Tumor growth dynamics are usually marked by the defining features of immunoediting; initial growth amidst productive immune response, an equilibrium state where tumor growth and suppression by immune response are more or less in balance, and malignant progression, as tumor subpopulations selected for immune resistance or evasion during the previous phase drive tumor expansion [1, 4]. The selection of tumor cells resistant to infiltrating immune cells might explain the strong correlation between number of tumor-associated macrophages and poor prognosis . The tumor-promoting effect of macrophages and the immune system in general has been attributed to second-order events such as production of angiogenic factors and matrix metalloproteinases (MMPs), because the primary cytotoxic cell killing is intuitively tumor-inhibiting . However, it has been shown recently that cell kill might paradoxically benefit tumor progression in heterogeneous tumors  and in particular, that a sufficient source for this heterogeneity may lie in the tumor-intrinsic interactions between cancer stem cell and non-stem cell fractions that give rise to a ‘self-metastatic’ phenotype [13, 14]. Here we present a model of self-metastatic tumor growth subject to immune action, and show in this setting that the basic cytotoxic function of the immune system alone can reproduce the experimentally- and clinically-observed multifaceted features of immunoediting – elimination, equilibrium, and escape.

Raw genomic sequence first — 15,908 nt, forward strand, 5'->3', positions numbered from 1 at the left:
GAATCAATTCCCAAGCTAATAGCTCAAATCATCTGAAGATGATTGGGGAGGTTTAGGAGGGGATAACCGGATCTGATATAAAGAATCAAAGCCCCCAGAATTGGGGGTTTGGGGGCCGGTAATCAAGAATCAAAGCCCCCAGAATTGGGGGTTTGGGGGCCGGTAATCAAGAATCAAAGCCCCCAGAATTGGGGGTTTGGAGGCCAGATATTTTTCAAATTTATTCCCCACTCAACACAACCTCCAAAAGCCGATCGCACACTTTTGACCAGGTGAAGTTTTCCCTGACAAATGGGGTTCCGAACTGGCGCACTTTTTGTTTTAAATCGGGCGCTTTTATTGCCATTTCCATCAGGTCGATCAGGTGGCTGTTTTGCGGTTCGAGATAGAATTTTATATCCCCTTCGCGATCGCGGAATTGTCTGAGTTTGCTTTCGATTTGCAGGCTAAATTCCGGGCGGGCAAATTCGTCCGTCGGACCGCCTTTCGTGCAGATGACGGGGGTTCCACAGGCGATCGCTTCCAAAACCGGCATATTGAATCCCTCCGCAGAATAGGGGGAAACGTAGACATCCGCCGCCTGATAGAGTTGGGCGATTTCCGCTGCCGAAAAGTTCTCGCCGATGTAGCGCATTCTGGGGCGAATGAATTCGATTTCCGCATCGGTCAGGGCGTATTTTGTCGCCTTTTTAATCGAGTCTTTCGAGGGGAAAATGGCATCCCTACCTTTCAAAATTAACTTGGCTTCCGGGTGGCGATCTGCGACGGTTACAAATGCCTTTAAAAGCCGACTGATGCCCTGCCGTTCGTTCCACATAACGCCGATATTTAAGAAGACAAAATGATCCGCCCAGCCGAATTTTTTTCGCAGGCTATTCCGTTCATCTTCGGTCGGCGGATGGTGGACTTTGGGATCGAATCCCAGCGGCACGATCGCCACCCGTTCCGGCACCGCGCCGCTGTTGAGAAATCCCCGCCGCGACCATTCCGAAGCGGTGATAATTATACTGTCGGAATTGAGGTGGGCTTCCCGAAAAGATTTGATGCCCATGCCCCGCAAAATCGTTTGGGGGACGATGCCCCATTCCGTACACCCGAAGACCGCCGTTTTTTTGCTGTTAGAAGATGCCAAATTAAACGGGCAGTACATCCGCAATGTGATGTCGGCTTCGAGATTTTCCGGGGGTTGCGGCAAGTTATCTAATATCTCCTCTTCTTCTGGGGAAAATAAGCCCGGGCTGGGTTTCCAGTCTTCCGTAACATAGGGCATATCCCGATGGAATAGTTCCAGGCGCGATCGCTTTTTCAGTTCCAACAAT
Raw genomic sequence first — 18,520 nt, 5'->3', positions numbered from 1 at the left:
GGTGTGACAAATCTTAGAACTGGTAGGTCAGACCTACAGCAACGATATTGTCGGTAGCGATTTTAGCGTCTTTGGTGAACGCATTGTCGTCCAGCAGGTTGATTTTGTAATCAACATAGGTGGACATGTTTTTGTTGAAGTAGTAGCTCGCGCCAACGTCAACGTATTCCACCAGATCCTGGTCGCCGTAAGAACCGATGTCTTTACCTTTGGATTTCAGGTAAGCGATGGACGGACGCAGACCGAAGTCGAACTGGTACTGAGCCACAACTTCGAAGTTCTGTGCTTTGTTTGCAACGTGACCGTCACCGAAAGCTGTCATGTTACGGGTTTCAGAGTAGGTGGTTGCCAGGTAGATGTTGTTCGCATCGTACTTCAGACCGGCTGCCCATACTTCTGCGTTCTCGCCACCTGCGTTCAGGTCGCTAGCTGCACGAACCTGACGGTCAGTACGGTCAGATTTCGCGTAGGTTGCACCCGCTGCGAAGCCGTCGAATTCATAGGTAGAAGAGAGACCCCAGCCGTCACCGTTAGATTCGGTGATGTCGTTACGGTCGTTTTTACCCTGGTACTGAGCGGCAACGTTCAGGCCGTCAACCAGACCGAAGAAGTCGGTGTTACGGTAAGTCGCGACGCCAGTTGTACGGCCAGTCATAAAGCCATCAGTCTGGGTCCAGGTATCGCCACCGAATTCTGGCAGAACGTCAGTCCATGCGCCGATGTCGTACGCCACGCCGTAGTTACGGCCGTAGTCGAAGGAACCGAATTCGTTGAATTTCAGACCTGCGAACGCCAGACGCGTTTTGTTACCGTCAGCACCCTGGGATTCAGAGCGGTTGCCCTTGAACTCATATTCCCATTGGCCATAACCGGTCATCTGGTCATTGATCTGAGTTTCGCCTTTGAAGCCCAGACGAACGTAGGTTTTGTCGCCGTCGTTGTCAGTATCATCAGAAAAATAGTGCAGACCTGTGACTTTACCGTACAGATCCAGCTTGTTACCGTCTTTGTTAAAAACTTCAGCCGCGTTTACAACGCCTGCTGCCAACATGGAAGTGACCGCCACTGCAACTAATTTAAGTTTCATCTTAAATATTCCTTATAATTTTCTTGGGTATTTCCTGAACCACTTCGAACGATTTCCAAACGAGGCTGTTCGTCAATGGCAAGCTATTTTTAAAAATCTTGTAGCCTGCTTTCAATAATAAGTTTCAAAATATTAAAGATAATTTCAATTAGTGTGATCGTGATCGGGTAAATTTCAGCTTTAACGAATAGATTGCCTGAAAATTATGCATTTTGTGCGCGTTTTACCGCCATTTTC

or (ii) dependent on the tumor size in response to a growing cell population, as later described. The probability αof immune reactant-induced death for a non-stem cancer cell at position (xy) at time tis equated to the immune reactant concentration at this position at that time, i.e., α=c(xyt). In line with recent literature we assume cancer stem cells evade the immune response [6, 7, 35, 36]. A schematic of the cell dynamics and the hybrid two-layer architecture is shown in Figure 2.
Dual effect of the immune system
Cancer stem cells
Cancer stem cell ratio (%)
Self-metastastic morphology and immune selection